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Repairing Wood Rot

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Fixing Minor Rot Damage

As mentioned, extensive structural repairs should be done by someone with experience in making these repairs. It's a good idea to have all structural repairs inspected by a pest-control company to make sure that all rot was removed.

The following approach can be used to fix minor rot problems that you might find in things like door and window trim, old porch posts, and so on. It's fairly easy as long as you have the necessary tools and supplies, which are as follows:

  • Basic carpentry tools, including screwdriver and wood drill

  • Moisture meter

  • Heat gun or hair dryer (for drying out wet wood)

  • Putty knife

  • Sanding tools

  • Borate wood preservative

  • Epoxyresin, such as LiquidWood

Here's how to do it:

  1. Remove all decayed wood. A flat screwdriver, wood chisel, or similar tool works well for this. If there's a lot of rotted wood, digging it out with a claw hammer will be faster. Remember to extend your removal a bit beyond obvious decay areas.

  2. Check the moisture content in the newly exposed wood. If it isn't below 18 percent, the wood must be dried out before you continue. Exposing it to the air will help a lot, but you can hasten the process with a heat gun or hair dryer.

  3. When the wood is sound and dry, brush or spray on a liquid borate. Or drill several small holes and inject a borate into the wood. As mentioned, the borate will seek and destroy any remaining rot and minimize future damage.

  4. Apply an epoxy resin. This product will soak into damaged wood fibers and harden them. Most of these products consist of a primer and filler. They can be a little tricky to work with, so be sure to follow the product directions for mixing and application. Use a putty knife to shape and mold the epoxy to fit the repair.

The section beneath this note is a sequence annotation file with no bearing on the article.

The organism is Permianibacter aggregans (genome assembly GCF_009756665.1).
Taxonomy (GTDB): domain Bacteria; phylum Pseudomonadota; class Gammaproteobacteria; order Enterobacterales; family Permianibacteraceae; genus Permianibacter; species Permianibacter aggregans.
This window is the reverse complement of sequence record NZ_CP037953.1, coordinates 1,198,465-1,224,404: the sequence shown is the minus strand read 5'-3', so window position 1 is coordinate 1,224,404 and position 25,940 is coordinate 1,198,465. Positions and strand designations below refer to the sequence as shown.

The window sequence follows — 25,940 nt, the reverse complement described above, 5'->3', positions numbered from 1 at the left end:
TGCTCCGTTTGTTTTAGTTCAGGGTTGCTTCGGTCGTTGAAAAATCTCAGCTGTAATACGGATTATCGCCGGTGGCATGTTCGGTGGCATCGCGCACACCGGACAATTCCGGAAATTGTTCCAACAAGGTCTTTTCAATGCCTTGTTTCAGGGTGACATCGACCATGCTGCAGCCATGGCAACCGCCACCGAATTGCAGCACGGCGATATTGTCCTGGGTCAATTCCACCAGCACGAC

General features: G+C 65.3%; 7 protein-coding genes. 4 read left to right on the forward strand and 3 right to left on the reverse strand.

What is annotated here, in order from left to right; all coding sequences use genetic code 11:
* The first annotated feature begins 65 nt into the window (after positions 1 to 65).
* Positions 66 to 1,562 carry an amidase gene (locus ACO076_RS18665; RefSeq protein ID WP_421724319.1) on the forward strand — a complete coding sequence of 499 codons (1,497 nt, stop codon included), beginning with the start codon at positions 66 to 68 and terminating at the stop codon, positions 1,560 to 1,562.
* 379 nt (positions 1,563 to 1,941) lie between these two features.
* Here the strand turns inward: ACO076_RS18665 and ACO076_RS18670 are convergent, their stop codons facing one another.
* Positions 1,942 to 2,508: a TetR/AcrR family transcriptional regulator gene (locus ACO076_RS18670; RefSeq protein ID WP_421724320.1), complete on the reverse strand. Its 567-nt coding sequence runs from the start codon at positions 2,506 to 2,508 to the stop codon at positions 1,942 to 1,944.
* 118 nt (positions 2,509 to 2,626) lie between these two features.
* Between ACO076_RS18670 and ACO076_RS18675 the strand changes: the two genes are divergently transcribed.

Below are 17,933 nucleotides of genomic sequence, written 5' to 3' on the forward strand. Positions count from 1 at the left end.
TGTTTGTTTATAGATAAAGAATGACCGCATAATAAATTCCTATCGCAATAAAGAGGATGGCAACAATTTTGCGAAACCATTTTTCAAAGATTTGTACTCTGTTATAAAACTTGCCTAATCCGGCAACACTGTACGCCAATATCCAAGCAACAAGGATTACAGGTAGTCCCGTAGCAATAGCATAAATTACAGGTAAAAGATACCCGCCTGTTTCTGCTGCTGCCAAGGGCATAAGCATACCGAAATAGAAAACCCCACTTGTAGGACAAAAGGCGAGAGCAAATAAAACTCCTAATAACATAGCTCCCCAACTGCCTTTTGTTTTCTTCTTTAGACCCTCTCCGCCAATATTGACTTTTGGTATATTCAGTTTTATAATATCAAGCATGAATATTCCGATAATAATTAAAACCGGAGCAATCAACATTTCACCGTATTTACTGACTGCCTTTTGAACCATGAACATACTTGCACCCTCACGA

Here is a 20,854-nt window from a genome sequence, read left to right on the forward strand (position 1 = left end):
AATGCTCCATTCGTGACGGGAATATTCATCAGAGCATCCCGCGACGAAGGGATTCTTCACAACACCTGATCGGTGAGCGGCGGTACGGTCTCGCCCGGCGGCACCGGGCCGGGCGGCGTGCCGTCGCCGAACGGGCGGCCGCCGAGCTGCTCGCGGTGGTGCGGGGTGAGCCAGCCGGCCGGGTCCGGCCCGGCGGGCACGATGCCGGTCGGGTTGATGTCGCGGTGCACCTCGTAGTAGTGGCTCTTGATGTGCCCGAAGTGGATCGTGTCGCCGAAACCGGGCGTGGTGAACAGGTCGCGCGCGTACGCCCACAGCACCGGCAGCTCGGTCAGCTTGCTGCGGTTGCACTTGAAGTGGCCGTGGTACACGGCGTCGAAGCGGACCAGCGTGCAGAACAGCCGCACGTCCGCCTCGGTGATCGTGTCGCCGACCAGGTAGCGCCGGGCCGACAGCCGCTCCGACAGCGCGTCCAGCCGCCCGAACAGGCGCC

5. Let the repair harden. This takes longer in cool weather than in hot. You'll know the process is complete when the epoxy doesn't feel tacky. When it's completely dry, shape and blend the patch, if necessary, with medium or coarse sandpaper.

  6. Apply freshly mixed epoxy, if necessary, to any areas that need additional fill or shaping. Let harden and treat as before.

  7. Sand the repair area smooth with fine sandpaper, then apply an acrylic primer and two coats of acrylic paint.

This is just one approach for repairing wood rot. In areas where damage is more extensive, you might have to replace parts or all of the damaged wood.



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Excerpted from The Complete Idiot's Guide to Common Household Disasters © 2005 by Paul Hayman and Sonia Weiss. All rights reserved including the right of reproduction in whole or in part in any form. Used by arrangement with Alpha Books, a member of Penguin Group (USA) Inc.

To order this book visit Amazon's web site or call 1-800-253-6476.


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